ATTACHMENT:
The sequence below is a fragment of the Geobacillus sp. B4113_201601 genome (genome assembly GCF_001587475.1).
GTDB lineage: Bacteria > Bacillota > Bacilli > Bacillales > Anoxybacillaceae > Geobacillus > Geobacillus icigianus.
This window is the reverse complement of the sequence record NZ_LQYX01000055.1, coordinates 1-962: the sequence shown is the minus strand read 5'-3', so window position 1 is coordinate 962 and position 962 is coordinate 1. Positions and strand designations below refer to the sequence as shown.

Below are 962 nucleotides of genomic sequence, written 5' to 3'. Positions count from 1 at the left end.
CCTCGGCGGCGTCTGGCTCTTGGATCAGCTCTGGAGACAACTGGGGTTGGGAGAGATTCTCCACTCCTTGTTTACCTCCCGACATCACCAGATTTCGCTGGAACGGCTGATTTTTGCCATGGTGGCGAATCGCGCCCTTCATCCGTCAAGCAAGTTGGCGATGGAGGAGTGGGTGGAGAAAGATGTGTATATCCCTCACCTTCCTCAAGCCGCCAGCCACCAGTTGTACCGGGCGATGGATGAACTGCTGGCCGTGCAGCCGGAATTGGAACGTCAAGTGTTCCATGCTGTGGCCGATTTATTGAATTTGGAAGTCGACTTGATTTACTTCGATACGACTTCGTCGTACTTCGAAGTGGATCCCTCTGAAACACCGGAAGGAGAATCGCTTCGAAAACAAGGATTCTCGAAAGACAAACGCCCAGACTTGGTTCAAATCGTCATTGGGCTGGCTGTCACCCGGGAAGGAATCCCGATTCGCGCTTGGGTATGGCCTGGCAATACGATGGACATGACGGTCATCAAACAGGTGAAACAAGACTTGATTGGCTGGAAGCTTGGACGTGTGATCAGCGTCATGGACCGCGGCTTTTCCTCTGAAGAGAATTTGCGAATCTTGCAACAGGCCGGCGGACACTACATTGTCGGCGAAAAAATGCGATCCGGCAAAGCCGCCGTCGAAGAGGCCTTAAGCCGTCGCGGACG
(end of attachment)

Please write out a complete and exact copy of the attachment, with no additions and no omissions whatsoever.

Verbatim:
The sequence below is a fragment of the Geobacillus sp. B4113_201601 genome (genome assembly GCF_001587475.1).
GTDB lineage: Bacteria > Bacillota > Bacilli > Bacillales > Anoxybacillaceae > Geobacillus > Geobacillus icigianus.
This window is the reverse complement of the sequence record NZ_LQYX01000055.1, coordinates 1-962: the sequence shown is the minus strand read 5'-3', so window position 1 is coordinate 962 and position 962 is coordinate 1. Positions and strand designations below refer to the sequence as shown.

Below are 962 nucleotides of genomic sequence, written 5' to 3'. Positions count from 1 at the left end.
CCTCGGCGGCGTCTGGCTCTTGGATCAGCTCTGGAGACAACTGGGGTTGGGAGAGATTCTCCACTCCTTGTTTACCTCCCGACATCACCAGATTTCGCTGGAACGGCTGATTTTTGCCATGGTGGCGAATCGCGCCCTTCATCCGTCAAGCAAGTTGGCGATGGAGGAGTGGGTGGAGAAAGATGTGTATATCCCTCACCTTCCTCAAGCCGCCAGCCACCAGTTGTACCGGGCGATGGATGAACTGCTGGCCGTGCAGCCGGAATTGGAACGTCAAGTGTTCCATGCTGTGGCCGATTTATTGAATTTGGAAGTCGACTTGATTTACTTCGATACGACTTCGTCGTACTTCGAAGTGGATCCCTCTGAAACACCGGAAGGAGAATCGCTTCGAAAACAAGGATTCTCGAAAGACAAACGCCCAGACTTGGTTCAAATCGTCATTGGGCTGGCTGTCACCCGGGAAGGAATCCCGATTCGCGCTTGGGTATGGCCTGGCAATACGATGGACATGACGGTCATCAAACAGGTGAAACAAGACTTGATTGGCTGGAAGCTTGGACGTGTGATCAGCGTCATGGACCGCGGCTTTTCCTCTGAAGAGAATTTGCGAATCTTGCAACAGGCCGGCGGACACTACATTGTCGGCGAAAAAATGCGATCCGGCAAAGCCGCCGTCGAAGAGGCCTTAAGCCGTCGCGGACG